Wednesday, 18 October 2017

The Quest for Words, by Georgie Tennant

“Now the Word became flesh and took up residence among us.” 
John 1 v 14 NET

Last month, my sister lost her life to cancer.  Her baby son was seven months old at the time and her daughter turned six that week.  In the days leading up to it and in those that followed, two phrases echoed, everywhere I went: “I don’t know what to say,” and “I have no words.”  These have been familiar sentiments to me over the last six months since her re-diagnosis - on social media, in the school playground, at church, at her funeral.  I suspect I’m not done with them yet.

The problem is that we live in a world of words.  We use them to define, quantify, analyse, explain, solve, comfort.  Words feel like our only currency and they trickle and roar, calm and motivate, comfort and inspire.  Well chosen, they are every bit fit for purpose.  Thoughtless, careless and wrongly judged, they hurt.

We hit hard things and they seem to us to fail, inadequate to reach in to difficult depths of tragedy and loss.  As close family and friends, we struggle to find the right ones and as writers, we long to express even the tiniest sentiment a tempest-tossed soul might find comforting and able to cling to amid their personal storms.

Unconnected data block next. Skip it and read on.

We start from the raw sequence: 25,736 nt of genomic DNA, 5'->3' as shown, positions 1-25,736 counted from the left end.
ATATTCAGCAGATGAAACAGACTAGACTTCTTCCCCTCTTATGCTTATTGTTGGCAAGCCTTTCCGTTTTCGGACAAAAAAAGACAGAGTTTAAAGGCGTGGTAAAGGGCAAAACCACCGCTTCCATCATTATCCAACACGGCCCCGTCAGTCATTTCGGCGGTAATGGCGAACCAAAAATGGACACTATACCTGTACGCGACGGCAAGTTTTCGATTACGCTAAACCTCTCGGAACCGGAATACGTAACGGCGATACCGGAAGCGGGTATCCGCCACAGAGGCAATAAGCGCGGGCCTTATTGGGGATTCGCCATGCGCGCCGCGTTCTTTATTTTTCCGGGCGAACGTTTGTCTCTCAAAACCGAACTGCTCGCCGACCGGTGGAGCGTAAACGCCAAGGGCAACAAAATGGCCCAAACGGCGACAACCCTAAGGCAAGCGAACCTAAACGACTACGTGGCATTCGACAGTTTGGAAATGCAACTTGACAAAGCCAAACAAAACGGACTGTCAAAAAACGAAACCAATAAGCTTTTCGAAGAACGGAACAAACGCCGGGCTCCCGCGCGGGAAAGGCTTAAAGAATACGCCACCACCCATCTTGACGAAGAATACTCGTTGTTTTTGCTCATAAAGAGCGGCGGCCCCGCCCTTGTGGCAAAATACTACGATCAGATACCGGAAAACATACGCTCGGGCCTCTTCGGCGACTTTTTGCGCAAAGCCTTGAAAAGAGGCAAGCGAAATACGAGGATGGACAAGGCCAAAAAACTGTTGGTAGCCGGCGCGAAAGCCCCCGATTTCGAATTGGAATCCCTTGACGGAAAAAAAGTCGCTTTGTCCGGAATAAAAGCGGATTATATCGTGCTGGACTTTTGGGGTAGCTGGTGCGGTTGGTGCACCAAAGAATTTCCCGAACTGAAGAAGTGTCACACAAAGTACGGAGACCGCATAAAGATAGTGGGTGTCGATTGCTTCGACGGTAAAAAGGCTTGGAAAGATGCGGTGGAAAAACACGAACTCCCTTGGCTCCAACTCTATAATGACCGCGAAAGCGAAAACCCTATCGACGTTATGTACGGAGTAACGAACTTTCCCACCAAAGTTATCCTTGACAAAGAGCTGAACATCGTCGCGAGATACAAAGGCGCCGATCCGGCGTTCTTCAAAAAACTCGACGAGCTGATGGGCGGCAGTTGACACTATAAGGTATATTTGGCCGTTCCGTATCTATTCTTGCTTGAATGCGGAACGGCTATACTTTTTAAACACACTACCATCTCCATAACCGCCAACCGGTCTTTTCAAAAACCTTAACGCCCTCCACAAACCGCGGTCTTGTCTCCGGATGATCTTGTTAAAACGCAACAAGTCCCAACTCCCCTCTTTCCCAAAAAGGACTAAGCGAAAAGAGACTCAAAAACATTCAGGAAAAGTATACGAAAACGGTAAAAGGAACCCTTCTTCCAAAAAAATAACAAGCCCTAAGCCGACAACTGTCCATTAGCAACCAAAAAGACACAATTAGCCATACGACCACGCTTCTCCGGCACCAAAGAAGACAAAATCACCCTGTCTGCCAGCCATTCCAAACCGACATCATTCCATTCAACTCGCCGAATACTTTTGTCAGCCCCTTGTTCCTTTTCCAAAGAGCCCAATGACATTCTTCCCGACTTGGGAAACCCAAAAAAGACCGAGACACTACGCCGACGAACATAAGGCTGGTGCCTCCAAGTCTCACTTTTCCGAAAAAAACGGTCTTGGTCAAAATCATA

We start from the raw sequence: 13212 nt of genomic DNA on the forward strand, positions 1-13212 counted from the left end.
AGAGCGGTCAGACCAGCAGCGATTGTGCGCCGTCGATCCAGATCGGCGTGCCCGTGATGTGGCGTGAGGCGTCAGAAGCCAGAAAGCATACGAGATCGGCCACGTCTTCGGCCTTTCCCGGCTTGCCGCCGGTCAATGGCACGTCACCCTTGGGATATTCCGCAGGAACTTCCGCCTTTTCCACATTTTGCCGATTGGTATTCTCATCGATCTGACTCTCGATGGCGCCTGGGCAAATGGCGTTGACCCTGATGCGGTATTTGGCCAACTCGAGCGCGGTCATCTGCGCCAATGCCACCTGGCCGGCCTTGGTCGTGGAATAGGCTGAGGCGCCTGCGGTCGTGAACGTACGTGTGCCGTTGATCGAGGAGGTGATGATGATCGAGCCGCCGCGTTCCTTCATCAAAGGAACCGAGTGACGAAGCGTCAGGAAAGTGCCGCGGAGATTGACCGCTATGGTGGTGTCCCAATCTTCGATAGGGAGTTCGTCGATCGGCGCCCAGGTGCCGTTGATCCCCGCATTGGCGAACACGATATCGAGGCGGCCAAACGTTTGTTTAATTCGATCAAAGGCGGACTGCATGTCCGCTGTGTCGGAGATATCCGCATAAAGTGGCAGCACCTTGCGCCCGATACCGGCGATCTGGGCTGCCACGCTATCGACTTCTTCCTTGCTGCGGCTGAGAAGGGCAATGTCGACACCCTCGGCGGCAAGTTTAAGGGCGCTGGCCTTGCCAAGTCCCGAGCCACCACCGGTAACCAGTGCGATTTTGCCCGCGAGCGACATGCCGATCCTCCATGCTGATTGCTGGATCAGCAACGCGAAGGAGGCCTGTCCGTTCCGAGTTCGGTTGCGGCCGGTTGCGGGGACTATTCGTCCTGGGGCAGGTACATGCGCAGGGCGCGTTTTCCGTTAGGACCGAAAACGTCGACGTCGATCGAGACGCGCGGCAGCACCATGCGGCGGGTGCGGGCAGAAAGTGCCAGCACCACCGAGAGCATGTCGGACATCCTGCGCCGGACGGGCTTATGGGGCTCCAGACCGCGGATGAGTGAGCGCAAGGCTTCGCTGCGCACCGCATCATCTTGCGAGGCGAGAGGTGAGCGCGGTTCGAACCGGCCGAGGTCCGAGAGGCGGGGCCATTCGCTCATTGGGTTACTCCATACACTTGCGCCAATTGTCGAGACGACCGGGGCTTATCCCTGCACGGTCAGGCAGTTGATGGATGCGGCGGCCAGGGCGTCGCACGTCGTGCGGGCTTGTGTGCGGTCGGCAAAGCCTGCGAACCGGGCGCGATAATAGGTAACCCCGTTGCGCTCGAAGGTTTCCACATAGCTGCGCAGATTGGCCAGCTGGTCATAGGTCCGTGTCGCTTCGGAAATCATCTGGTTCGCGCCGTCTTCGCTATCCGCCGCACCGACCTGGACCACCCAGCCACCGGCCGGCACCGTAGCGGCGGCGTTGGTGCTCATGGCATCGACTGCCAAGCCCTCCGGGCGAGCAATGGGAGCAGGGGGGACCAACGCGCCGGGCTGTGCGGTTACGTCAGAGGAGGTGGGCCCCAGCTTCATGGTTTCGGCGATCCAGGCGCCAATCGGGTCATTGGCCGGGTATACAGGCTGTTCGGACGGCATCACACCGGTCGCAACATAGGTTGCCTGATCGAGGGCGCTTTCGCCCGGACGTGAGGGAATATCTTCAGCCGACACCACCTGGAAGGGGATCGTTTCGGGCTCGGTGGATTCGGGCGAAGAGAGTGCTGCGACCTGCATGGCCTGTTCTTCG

I have been on an unquenchable quest for words. Words to soothe my sister and give her hope in those last months.  Words from others or God that might help me find an anchor in raging seas.  Words in books and songs that somehow express, better than I could, the deep agonies of a shaken spirit and breaking heart.  Words that might signpost the way for me to be made whole again, to reposition myself on firmer ground.